A handful of Bruins embarked on a big afternoon during Monday’s tilt with the Philadelphia Flyers.
David Pastrnak potted two goals to maintain his 60-goal pace. Jeremy Swayman recorded his first shutout of the season. Pavel Zacha, fresh off signing his four-year contract extension, tallied two goals and one assist.
But the day belonged to David Krejci. The veteran centerman suited up for the 1,000th time and led a Czeching line clinic during the first 40 minutes of Boston’s 6-0 rout.
The reunited Zacha-Krejci-Pastrnak trio combined for four goals and five assists for nine points in one of the largest Bruins’ victories of the season.
“Defenseman and forwards were playing tonight, real cohesively,” head coach Jim Montgomery said afterward. “That led to a lot of goals…I think when we’re playing like that, our habits and details, we’re a lot to handle.”
Matt Grzelcyk, Brad Marchand, and Charlie McAvoy also recorded multi-point outings. Swayman improved to 5-0-2 in his last seven starts and increased his save percentage to an impressive .936 over that stretch.
“I think it’s nine starts now where he’s played well, Montgomery said about Swayman’s recent stretch. “I think we have the best tandem in the league.”
Here’s what we learned as the Czech trio led the Bruins to their latest victory.
Krejci delivers vintage performance in milestone game
As someone who all-too-often flies under the radar, Krejci took his deserved spot on center stage in Monday’s matinee.
Krejci figured in each of his lines’ tallies, recording three assists on goals from Pavel Zacha and David Pastrnak during the Bruins’ rout of the surging Flyers.
The holiday matinee marked the longtime Bruin’s 1,000th NHL game, all of which have taken place in a Bruins sweater. As just the seventh player in franchise history to accomplish the milestone, Krejci continues to further carve himself into Bruins’ history.
“[Boston’s] been my home,” Krejci said. “I’m very thankful and grateful that [the Bruins] gave me a call in the summer.”
It was all too fitting for Krejci, who has quietly endured a carousel of wingers, to punctuate another consistent season.
Krejci’s decision to return on a team-friendly deal, the only agreement on which Boston could afford his services, allowed him a chance to reach his latest milestone. In turn, the NHL’s second-highest-scoring team continues to benefit from Krejci’s elite prowess on the second line.
“He wasn’t going to come back and play unless it was with the Bruins,” Montgomery said. “I think the only reason we’re an elite team in this league is because he came back. Not the only reason, but a huge factor in that.”
Krejci’s latest accolade provided a necessary emotional lift
Heading into Monday’s tilt with John Tortorella bunch, the Bruins hoped to avoid the proverbial letdown two days after such an emotionally-taxing win over the Toronto Maple Leafs.
Montgomery’s club avoided that proverbial trap game with a consistent 60-minute effort. The Bruins rode the momentum from their playoff-like victory over their Original Six rivals with a strong wire-to-wire outing two days later.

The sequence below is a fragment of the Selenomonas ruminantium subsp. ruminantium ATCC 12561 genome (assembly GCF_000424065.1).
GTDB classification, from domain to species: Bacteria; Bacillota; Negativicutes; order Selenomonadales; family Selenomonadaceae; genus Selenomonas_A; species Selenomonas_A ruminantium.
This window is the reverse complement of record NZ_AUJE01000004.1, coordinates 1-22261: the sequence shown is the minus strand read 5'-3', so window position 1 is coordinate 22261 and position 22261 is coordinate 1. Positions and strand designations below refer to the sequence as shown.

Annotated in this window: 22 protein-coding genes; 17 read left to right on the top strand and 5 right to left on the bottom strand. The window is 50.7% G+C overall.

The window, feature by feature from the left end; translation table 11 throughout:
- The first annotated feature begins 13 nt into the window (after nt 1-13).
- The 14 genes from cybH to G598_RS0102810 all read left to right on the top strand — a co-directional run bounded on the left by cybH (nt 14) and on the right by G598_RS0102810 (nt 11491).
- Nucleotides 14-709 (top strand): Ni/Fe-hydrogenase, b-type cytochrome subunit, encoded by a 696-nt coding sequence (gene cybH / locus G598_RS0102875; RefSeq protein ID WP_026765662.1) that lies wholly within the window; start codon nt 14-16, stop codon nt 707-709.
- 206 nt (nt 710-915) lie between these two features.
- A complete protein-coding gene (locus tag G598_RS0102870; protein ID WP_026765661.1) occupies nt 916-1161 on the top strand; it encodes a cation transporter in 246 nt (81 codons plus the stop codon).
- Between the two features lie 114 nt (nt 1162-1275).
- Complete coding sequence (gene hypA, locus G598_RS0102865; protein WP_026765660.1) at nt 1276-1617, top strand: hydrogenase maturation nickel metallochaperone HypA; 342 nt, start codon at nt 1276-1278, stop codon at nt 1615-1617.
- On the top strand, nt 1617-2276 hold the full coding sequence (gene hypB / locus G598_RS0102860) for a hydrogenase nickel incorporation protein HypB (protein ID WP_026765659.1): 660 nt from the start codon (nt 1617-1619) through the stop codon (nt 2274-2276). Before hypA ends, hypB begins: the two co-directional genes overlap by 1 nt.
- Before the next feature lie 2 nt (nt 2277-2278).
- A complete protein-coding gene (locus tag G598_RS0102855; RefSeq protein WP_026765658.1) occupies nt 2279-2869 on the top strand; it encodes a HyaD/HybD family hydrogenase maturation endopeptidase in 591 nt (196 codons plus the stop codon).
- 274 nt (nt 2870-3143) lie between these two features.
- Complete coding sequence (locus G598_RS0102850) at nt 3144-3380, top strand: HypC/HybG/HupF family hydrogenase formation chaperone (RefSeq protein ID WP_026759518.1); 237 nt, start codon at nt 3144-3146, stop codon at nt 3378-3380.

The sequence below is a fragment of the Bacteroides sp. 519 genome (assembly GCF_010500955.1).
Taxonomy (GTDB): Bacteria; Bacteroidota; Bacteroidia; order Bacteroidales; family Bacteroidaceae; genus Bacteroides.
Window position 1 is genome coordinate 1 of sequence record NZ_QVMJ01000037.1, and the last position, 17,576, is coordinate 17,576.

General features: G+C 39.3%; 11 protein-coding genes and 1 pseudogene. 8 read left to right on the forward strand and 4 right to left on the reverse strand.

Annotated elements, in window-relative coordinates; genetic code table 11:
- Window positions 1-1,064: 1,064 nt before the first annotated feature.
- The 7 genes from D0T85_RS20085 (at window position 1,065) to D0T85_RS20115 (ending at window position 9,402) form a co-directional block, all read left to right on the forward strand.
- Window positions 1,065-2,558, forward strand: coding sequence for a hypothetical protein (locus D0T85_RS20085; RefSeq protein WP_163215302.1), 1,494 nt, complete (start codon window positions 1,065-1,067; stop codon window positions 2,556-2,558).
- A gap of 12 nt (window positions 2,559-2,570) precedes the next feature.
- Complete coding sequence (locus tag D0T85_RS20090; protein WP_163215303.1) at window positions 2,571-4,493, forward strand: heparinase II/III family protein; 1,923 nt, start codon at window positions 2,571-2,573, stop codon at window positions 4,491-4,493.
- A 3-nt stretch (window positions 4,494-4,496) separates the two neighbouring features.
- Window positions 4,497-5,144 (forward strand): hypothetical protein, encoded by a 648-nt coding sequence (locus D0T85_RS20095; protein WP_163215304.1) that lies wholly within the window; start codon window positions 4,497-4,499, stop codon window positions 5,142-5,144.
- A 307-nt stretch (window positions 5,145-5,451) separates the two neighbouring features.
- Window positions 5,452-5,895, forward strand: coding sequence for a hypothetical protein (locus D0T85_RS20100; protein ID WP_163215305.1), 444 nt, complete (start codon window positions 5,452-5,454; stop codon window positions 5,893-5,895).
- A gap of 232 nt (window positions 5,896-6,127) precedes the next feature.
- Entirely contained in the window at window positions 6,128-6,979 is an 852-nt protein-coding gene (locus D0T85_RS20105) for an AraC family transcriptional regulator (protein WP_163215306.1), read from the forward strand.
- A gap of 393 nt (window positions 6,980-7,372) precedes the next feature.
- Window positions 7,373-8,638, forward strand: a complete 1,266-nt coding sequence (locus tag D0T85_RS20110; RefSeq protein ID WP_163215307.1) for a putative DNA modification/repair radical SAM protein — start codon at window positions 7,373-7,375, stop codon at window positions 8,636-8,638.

They used Krejci’s 1,000th game as motivation. After all, they wanted a locker room favorite to fully cherish his special day with another win.
“No question in [Krejci’s] 1,000th game, I think a lot of players have so much respect for him,” Montgomery said. “Rightfully so. He’s a Bruins legend, and he showed why tonight. He makes everyone around him better.”
“That’s what elite players do,” Montgomery said. “They make everybody want to play with them because they played the game the right way and they support you everywhere.”
Zacha finds scoring touch following his contract extension
The snakebitten Zacha encountered another rough moment in Boston’s thrilling win over the Maple Leafs after he found iron on a wide-open net during a 2-on-1 rush with Hampus Landholm.
Even though the offseason acquisition encountered his struggles producing consistent goal-scoring, Zacha continued to rack up assists alongside Pastrnak while providing a terrific 200-foot game. But two days removed from signing a four-year, $19 million contract extension, Zacha had no problems finding the net.
“With Zacha, I guess if you signed for $18 million or whatever it was, you put a little more pep in your step, shoot the puck more,” Montgomery said. “Hoping it gives him a shot first mentality more often, because he does have a great release and he does shoot the puck heavy.”
Now with Zacha in the fold for at least four more years at a team-friendly value, the Bruins can now consider themselves outright winners of the one-for-one summer swap of Zacha and Erik Haula. Haula provided a steady hand last season as a short-term fill-in on the second line, but Zacha provides his new club with another well-rounded top-six forward in the present.
Zacha’s versatility will only prove beneficial down the road as a potential first or second-line center option in Boston.
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